Do you have a love life that's a roller coaster at best and a total snooze-fest at worst? You could just have a string of crappy partners, but you could be guilty of love life sabotage in ways you're not aware of.
We're often our own worst enemies. It's fine when we realize it, because at least we can take steps to fix things. But when we don't know we are sabotaging our own relationships, we can go deep into bad relationships and make big mistakes. Or, we can never get past ourselves long enough to even enter relationships.
Maybe it stems from past hurt. Trust issues. Low self-esteem. There are tons of reasons why we self-sabotage our relationships. Realizing we're doing it is step one. Getting to the root of why we are doing it and changing our behaviors, either alone or with a therapist, is the way to move past it.
As a former Domestic Violence Victim Advocate and Planned Parenthood Certified Responsible Sexuality Educator, relationships were my life for years. You might be surprised to know how common self-sabotage is in relationships, especially the ones with the potential to be really happy. If you do any of thee things, it might be time to take a look at why, and to evaluate whether you're the one standing in the way of your relationship happiness. Not that you need a relationship to be happy.
1. You Don't Let People In
You can't be an island unto yourself if you want to be in a relationship. People say you can't help who you fall in love with, but that's not true for everyone. Some people have the ability to lock down their feelings and to keep people at a distance. Even if you're not afraid to be emotional, you could still keep a large part of yourself secret. If you never let your partner in, it's only a matter of time until things go bad.
2. You Don't Trust
Al of the ways people have abused your trust in the past have nothing to do with your partner, so you have to understand that it's not really fair to your partner if you distrust them by default. You also can't constantly ask where your partner is going, who they're talking to and if they're cheating on you. You can absolutely take time to get to know and trust someone, but you can't have a healthy or long-lasting relationship without trust.
3. You Don't Have High Self-Esteem
Your self-esteem and the way you feel about yourself, treat yourself, and talk about yourself is absolutely critical to a relationship. If you don't have high self-esteem, you don't ask for or expect the kind of treatment you deserve. It can also make you guarded, or having you looking for security and stability in all the wrong places. Working on yourself should be top priority, even if you're not looking for a relationship.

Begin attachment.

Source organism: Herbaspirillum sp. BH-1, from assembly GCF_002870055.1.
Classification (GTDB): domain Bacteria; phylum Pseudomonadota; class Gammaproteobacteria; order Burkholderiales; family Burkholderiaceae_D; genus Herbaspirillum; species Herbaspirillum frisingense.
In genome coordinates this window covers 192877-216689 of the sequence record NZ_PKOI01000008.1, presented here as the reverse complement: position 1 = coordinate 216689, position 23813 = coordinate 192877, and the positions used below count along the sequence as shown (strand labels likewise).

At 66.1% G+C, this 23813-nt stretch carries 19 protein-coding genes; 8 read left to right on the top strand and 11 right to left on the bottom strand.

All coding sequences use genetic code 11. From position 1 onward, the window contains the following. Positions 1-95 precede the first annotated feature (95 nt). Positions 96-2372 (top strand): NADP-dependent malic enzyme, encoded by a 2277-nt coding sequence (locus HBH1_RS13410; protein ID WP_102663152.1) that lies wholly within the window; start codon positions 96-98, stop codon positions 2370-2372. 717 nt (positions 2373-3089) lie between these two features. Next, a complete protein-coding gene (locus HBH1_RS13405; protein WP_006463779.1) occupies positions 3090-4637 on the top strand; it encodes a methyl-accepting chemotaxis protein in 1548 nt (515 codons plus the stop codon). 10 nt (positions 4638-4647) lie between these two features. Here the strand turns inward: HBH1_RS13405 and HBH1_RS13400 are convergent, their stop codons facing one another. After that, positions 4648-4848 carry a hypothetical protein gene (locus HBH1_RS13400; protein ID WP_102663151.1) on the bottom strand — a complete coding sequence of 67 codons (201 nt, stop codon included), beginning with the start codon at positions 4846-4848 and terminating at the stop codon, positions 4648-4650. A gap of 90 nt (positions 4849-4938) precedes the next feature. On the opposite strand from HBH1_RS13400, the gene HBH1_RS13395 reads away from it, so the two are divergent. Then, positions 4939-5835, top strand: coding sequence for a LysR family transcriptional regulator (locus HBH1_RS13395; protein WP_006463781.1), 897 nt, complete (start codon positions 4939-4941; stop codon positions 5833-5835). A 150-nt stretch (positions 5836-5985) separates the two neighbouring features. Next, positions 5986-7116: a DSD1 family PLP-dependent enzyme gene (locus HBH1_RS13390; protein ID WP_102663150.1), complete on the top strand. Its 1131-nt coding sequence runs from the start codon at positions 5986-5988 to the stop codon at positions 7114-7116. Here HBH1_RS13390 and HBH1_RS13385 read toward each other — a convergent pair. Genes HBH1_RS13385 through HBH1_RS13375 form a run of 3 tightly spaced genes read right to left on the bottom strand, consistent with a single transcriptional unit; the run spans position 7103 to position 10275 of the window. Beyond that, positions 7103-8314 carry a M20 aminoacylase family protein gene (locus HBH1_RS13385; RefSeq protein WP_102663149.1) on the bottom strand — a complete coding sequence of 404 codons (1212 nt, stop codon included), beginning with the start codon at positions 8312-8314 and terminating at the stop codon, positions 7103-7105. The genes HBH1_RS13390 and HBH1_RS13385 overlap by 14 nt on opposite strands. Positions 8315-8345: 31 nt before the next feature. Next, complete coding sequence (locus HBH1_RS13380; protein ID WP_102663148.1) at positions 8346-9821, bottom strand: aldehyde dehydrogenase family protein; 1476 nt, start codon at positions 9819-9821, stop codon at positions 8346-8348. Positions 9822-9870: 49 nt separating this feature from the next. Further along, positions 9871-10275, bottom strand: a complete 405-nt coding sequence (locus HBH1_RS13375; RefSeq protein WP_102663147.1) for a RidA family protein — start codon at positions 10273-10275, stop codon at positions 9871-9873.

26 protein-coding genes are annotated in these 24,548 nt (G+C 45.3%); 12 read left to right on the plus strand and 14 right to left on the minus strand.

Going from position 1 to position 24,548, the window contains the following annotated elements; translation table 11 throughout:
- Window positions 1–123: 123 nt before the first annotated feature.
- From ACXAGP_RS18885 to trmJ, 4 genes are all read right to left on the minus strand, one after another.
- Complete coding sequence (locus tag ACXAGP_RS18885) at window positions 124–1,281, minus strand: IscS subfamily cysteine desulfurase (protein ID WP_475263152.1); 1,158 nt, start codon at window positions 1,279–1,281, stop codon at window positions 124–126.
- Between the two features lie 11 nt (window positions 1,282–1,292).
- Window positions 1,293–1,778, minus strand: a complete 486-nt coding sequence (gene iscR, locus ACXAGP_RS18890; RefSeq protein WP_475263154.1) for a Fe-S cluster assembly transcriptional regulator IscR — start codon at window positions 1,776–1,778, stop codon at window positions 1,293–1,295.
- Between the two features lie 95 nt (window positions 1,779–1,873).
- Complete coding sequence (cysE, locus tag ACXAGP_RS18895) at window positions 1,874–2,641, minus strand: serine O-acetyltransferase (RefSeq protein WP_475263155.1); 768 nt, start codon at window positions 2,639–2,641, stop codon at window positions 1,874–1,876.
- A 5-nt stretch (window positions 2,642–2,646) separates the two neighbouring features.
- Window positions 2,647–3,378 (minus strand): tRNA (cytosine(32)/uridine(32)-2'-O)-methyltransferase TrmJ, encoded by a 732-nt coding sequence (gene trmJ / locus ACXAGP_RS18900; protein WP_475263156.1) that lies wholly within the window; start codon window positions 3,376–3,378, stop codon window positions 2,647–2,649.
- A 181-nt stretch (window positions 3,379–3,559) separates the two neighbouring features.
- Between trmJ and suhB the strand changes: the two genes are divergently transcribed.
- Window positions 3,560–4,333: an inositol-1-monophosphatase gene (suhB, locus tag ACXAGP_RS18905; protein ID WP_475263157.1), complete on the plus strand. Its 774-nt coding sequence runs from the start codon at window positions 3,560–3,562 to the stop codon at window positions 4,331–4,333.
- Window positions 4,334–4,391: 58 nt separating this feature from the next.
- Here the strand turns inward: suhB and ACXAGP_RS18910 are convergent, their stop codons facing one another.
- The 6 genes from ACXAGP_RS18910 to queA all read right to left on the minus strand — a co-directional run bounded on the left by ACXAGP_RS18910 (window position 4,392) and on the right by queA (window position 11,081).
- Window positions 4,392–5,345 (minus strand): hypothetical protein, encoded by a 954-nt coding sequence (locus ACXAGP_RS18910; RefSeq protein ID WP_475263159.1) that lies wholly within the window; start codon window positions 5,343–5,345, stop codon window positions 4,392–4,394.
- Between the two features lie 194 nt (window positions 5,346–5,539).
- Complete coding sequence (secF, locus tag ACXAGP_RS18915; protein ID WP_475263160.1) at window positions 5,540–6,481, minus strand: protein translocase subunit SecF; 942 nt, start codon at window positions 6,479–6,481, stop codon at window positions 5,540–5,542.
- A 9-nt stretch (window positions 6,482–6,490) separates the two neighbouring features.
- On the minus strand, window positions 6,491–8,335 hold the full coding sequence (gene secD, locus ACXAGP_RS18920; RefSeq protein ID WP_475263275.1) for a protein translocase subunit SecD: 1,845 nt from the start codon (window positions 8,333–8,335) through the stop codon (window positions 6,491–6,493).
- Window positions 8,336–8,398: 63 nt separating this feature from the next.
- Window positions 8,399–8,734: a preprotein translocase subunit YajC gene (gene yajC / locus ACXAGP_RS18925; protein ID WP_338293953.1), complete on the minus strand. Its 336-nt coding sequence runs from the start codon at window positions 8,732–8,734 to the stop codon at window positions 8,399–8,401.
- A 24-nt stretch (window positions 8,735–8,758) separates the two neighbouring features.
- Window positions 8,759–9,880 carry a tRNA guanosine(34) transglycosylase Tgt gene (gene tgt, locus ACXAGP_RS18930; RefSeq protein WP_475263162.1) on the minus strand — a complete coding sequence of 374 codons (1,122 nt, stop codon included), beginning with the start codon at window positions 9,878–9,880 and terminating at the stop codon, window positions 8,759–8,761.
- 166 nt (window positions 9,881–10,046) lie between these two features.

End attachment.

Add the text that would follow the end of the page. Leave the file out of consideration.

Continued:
4. You Don't Have Realistic Expectations
Do you automatically think the person you went on one date with is going to break your heart? Or do you think they're going to be your knight in shining armor? Do you expect big romantic gestures for your birthday when you haven't communicated about what you want? Sometimes we get in our own way with unrealistic expectations, so we have an excuse when things go wrong. It's a self-fulfilling prophecy that's totally unfair to your partner. Better to go slow and see how things go, and to communicate what you want.
5. You Don't Communicate
Communication is another one of the pillars of a healthy relationship. If something is on your mind, you have to learn how to communicate it to your partner in a healthy way. Otherwise, you're just going to build up a well of resentments. When you want something, when you disagree with something, and even when you're just having a bad day, you need to be able to tell that to your partner. Not communicating is a quick way to sabotage things.
6. You're A Jerk
Are you ever just mean to your partner sometimes and you don't really understand why? Are you argumentative, short, distant, or snappy? Maybe the reason why is insecurity, and you're self-sabotaging your relationship. If you're mean enough, they will eave you before you can leave them or before things go bad. Before you snap, if you can, take some time to think about what you're really angry about. Then remember that your partner deserves to be treated with dignity and respect.
7. You Avoid Conflict
Fighting for no reason and being mean is bad, but avoiding conflict altogether is just as bad when it comes to self-sabotaging your relationships. You have to learn to resolve conflict in every single relationship. Conflict is scary, but remember that it doesn't have to mean arguments or break-ups. It can just mean a heated discussion that resolves a problem and actually makes things better. Some people need help from a therapist to learn to handle conflict successfully.
8. You Overthink
Every time your partner texts you, do you read it a hundred times to see what the real, hidden meaning might be? Do you wonder what they're doing when you're not together, to the point of worry? Do you worry about your hypothetical children even though you haven't been together long enough to even think about having kids? Overthinking is a coping mechanism sometimes for avoiding your real feelings with thoughts you manufacture. Better instead to spend those thoughts on your own insecurities and how to manage them.
9. You're Married To Your Bestie
Who doesn't wish they could marry their bestie? But unfortunately, there is a line. Sometimes you have to prioritize your relationship over your friendship and have that quality one-on-one time. Plus, it probably doesn't help that all you do is talk about how awesome your bestie is and how you wish your bestie was there. Actually, are you sure you don't want to date your bestie? Because that's OK.
Now that you know better, you can do better. And have I mentioned that I'm in total support of a world where we all marry our besties?
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